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The Legend Of Bagger Obama

“… you don’t ever know where he comes from or where he’s going.”

It is 2008. An unknown figure steps from the mist. No one knows his background. There is no birth certificate. No college transcripts or other records. No known friends. No apparent experience. A virtual blank slate stares at you. Are you watching a remake of the eponymous “Legend of Bagger Vance?” No, you are witnessing the emergence of Barack Obama on his march to power.

“The Legend of Bagger Vance” was a Robert Redford directed movie made in 2000. The principal actors were Will Smith, Matt Damon, Charlize Theron and Jack Lemmon (his last movie). The film was about a fictional golf event in 1931, held in Georgia. Smith played the central role of Bagger Vance, a mystical and mysterious caddy. Damon played Rannulph Junuh, whose life, golf game and love interest Bagger magically rejuvenated. The story was set against an epic golf match Junuh played against Walter Hagen and Bobby Jones. provided the following background for the film:

As Steven Pressfield (author of The Legend of Bagger Vance) has acknowledged, Bagger Vance, and the story of his legend, are based on the Hindu epic and scriptural poem, the Bhagavad-Gita. … In the epic, Bhagavan is the “Supreme Personality” who helps his follower, Arjuna, understand much about war and about life.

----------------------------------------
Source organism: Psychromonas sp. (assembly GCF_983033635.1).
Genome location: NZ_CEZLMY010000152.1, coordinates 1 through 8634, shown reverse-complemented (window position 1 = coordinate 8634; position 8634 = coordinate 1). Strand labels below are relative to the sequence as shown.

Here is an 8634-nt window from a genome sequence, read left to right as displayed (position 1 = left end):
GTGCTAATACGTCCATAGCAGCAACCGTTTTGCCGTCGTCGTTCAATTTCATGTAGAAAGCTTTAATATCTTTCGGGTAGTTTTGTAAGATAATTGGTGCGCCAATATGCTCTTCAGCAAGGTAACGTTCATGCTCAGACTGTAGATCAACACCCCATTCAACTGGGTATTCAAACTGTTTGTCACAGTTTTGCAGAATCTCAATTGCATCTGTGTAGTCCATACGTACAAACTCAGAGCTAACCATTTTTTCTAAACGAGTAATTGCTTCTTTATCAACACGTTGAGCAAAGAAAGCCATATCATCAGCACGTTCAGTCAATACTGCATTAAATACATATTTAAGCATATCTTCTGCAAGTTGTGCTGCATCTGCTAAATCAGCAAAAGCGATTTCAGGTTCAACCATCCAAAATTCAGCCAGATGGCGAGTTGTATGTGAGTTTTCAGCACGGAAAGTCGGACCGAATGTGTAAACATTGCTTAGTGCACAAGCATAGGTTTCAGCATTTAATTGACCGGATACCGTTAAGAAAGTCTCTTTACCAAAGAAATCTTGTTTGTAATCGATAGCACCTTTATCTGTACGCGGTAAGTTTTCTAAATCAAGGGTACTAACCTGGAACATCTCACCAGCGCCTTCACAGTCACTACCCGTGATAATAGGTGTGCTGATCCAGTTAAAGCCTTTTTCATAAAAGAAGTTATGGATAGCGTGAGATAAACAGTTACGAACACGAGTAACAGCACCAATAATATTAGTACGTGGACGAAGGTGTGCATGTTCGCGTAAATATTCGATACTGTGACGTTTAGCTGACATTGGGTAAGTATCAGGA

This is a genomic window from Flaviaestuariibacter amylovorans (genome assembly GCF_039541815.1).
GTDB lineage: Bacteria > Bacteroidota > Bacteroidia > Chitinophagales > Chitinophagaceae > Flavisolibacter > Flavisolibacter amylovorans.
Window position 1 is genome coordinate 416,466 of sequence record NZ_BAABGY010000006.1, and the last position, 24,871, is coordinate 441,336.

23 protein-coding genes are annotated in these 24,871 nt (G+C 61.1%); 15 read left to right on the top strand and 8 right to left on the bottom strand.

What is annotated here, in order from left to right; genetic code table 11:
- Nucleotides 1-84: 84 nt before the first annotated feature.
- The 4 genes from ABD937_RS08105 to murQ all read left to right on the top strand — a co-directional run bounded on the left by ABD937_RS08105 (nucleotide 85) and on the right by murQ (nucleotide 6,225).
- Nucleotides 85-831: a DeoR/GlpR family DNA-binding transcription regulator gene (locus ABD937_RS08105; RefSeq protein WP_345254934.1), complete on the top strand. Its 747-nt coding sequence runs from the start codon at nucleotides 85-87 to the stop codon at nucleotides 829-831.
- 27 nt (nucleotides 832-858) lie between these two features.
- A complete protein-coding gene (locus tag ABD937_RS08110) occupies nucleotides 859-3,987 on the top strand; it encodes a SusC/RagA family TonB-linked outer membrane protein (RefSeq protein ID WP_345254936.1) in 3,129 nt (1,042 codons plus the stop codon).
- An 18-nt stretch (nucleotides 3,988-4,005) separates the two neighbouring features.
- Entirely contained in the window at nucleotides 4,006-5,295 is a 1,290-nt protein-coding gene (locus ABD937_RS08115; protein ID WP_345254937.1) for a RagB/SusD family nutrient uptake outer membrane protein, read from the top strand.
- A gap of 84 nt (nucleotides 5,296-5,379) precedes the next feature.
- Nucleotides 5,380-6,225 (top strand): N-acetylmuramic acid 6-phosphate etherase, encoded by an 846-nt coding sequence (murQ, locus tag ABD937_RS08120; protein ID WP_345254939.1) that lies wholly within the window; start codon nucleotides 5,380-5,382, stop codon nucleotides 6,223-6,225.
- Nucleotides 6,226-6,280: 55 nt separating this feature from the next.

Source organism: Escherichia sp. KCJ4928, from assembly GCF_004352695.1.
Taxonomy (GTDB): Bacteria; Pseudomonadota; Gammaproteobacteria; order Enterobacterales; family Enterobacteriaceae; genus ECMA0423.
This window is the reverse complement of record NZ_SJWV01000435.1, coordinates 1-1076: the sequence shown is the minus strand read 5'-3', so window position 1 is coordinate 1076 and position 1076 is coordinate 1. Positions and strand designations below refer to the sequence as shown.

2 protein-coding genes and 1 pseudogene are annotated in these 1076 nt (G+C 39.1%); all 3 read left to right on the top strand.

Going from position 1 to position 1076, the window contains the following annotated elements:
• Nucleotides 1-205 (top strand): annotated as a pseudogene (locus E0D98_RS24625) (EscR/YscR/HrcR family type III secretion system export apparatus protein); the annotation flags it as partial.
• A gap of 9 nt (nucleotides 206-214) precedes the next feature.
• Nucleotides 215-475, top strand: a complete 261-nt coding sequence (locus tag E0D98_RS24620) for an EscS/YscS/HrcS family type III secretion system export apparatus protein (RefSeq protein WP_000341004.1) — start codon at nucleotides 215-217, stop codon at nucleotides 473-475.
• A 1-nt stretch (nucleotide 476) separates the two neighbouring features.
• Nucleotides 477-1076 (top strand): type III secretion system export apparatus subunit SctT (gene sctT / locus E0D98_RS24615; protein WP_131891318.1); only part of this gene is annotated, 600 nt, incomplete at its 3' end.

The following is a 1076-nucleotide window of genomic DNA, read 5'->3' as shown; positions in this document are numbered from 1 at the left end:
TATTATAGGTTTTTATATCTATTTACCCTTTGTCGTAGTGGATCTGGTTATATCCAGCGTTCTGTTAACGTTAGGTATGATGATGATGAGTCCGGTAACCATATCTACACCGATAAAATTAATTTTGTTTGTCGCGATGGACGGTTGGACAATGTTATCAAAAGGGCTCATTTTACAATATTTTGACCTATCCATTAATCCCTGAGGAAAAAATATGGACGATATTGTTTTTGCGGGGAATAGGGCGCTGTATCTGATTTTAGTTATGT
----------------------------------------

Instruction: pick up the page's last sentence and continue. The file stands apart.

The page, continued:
In a review of the film, the following observations were offered:

…  co-producer Michael Nozik has described Bagger as a “Native American coyote trickster,” and costar [Charlize] Theron has expressed her fascination with how “you don’t ever know where he comes from or where he’s going.”

The Legend of Bagger Obama started with a masterfully crafted and executed  presidential campaign. It was a campaign of personality, centered on a young, unknown, but messianic figure. The Clinton machine, the most feared force in politics, was taken out first. Then an inept Senator McCain was easily defeated.

Visions of Camelot redux filled the media. Millions supported the shadowy and charismatic man. A groundswell of popular support, hope and goodwill ushered him into office. Marvin Olasky captured much of the excitement in a recent post, especially that of the media:

Tom Brokaw compared Obama’s inauguration to the overthrow of Communism in 1989: “I was in Prague when that happened. . . . The streets were filled with joy.” CBS Early Show co-anchor Maggie Rodriguez rhapsodized, “A new day is dawning here in the nation’s capital. . . . Does it get any better, or more beautiful, or more spectacular, than this?”